Our visit to a secret Soviet radio telescope and the former closed town of Irbene
Irbene, which takes its name from the nearby coastal Irbe River, is a purpose-built town established to accommodate the military personnel, scientists and sundry workforce who were employed at the nearby Soviet radio astronomy centre known as Zvaigznīte, meaning “Little Star”. Both the town and Zvaigznīte were top secret and not marked on any map, and the latter was used by the USSR to intercept Western Europe (NATO) communications during the Cold War.
The espionage centre originally consisted of three radio telescopes and a communication base. The radio telescopes were called RT-32, RT-16 and RT-08 respectively, a reference to the diameter of each saucer in metres. A tunnel connected RT-32 with RT-16.
Of the three radio telescopes, the RT-32 was the most impressive. In fact, with over 20,000 components and a central cone weighing 80 tonnes (the whole thing comes in at around 650 tonnes), the fully steerable parabolic telescope was state of the art at the time and among the top five most powerful radio telescopes in the world.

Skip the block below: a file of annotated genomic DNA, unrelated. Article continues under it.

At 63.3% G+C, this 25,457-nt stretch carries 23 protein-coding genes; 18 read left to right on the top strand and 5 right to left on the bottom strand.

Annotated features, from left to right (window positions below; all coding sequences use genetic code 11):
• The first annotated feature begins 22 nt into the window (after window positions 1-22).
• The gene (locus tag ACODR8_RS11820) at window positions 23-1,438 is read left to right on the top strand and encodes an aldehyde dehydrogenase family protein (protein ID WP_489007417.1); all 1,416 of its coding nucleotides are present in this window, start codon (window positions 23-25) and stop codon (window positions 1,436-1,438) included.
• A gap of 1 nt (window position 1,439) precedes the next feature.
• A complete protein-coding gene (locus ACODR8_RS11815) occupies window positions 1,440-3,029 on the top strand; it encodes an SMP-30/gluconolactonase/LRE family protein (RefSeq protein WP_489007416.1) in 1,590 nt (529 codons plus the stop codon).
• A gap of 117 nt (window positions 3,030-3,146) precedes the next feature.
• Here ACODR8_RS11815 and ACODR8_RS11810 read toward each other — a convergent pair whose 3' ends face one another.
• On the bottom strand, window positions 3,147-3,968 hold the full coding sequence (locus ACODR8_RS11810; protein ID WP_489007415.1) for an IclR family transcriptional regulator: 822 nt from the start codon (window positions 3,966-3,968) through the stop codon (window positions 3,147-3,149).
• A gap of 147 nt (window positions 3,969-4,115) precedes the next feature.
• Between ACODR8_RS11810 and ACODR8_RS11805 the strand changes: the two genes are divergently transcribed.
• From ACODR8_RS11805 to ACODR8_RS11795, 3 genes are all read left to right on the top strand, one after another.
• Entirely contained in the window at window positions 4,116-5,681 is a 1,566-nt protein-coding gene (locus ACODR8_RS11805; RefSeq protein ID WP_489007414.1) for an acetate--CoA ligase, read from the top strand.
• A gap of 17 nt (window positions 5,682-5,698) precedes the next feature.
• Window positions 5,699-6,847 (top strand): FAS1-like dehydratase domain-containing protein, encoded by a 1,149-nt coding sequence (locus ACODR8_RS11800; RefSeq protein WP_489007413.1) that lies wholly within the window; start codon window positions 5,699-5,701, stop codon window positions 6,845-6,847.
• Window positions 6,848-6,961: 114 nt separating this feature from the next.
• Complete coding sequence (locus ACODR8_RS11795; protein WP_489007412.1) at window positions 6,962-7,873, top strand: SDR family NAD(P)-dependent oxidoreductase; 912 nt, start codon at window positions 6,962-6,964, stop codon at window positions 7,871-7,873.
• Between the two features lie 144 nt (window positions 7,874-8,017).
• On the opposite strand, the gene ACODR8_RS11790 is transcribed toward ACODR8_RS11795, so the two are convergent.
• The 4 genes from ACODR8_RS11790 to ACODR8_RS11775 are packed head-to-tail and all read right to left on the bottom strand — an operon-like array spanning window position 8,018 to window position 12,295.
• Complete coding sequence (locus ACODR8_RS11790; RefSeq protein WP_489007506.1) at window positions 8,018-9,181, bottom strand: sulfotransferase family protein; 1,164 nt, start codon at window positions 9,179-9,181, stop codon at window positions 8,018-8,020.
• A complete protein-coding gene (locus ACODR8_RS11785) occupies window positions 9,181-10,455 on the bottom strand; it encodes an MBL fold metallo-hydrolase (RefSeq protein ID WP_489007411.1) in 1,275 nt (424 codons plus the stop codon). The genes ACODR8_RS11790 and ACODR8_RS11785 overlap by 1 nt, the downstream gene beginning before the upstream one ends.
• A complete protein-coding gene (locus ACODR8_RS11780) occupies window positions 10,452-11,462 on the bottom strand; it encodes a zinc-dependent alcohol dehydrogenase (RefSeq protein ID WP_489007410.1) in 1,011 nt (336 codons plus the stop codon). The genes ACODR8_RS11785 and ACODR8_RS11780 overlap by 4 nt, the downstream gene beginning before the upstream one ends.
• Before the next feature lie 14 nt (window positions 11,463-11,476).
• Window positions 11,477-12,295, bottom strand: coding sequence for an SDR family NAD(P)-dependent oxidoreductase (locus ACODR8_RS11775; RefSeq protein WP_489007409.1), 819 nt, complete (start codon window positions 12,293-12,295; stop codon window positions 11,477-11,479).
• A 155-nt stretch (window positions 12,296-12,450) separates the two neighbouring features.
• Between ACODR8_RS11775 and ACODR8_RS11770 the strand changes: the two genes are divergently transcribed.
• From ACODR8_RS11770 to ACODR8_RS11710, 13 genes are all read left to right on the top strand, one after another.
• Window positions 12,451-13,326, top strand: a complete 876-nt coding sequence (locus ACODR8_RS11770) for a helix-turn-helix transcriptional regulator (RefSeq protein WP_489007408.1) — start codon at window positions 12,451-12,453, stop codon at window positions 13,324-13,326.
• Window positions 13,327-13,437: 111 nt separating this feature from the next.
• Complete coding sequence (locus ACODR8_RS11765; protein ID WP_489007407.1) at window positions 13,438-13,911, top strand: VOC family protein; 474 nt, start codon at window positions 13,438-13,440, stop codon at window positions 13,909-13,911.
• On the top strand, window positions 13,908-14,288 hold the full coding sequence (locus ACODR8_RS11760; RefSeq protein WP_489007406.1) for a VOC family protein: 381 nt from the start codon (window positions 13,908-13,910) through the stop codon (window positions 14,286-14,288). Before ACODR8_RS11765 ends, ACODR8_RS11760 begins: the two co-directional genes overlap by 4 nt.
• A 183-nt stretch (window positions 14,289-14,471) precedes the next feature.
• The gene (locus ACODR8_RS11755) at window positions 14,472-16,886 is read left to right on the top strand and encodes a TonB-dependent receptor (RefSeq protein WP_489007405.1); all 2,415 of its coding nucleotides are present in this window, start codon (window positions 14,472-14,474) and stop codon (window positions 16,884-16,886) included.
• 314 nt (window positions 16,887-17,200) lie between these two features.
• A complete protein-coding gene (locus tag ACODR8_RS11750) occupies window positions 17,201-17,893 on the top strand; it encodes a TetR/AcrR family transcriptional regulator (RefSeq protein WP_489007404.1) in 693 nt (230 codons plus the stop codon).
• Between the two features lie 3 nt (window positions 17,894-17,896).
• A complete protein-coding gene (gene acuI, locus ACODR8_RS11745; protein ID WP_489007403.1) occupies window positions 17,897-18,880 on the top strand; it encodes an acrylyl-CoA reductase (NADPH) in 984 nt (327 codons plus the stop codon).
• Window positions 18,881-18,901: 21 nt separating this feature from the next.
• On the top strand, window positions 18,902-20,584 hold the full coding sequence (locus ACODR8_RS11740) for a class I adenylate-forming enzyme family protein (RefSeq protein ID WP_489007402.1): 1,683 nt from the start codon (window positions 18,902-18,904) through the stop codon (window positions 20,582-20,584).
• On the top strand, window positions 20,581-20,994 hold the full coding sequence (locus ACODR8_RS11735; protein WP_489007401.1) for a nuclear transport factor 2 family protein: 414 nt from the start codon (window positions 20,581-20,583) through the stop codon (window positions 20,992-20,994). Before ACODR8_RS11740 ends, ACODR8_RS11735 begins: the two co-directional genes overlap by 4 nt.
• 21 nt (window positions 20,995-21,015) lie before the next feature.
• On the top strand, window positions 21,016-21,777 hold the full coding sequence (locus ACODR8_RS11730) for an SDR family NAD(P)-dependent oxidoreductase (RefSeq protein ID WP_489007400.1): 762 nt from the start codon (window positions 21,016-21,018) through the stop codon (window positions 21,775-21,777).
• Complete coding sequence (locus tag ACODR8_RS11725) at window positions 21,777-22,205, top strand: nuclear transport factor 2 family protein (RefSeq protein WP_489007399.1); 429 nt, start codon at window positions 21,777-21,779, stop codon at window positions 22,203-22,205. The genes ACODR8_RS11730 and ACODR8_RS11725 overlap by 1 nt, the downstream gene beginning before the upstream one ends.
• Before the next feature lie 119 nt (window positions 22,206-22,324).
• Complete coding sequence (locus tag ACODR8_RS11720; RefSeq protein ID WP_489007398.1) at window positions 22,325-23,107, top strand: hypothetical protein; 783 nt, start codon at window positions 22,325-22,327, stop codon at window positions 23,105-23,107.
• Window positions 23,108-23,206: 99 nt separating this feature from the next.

A radio telescope is an antenna that detects and records radio waves from objects in space, whereas a radar consists of a radio transmitter used to locate and track objects (such as an aircraft or a submarine) that are a considerable distance away.
The spy station was up and running by 1967 and thereafter work began of the construction of the support town of Irbene.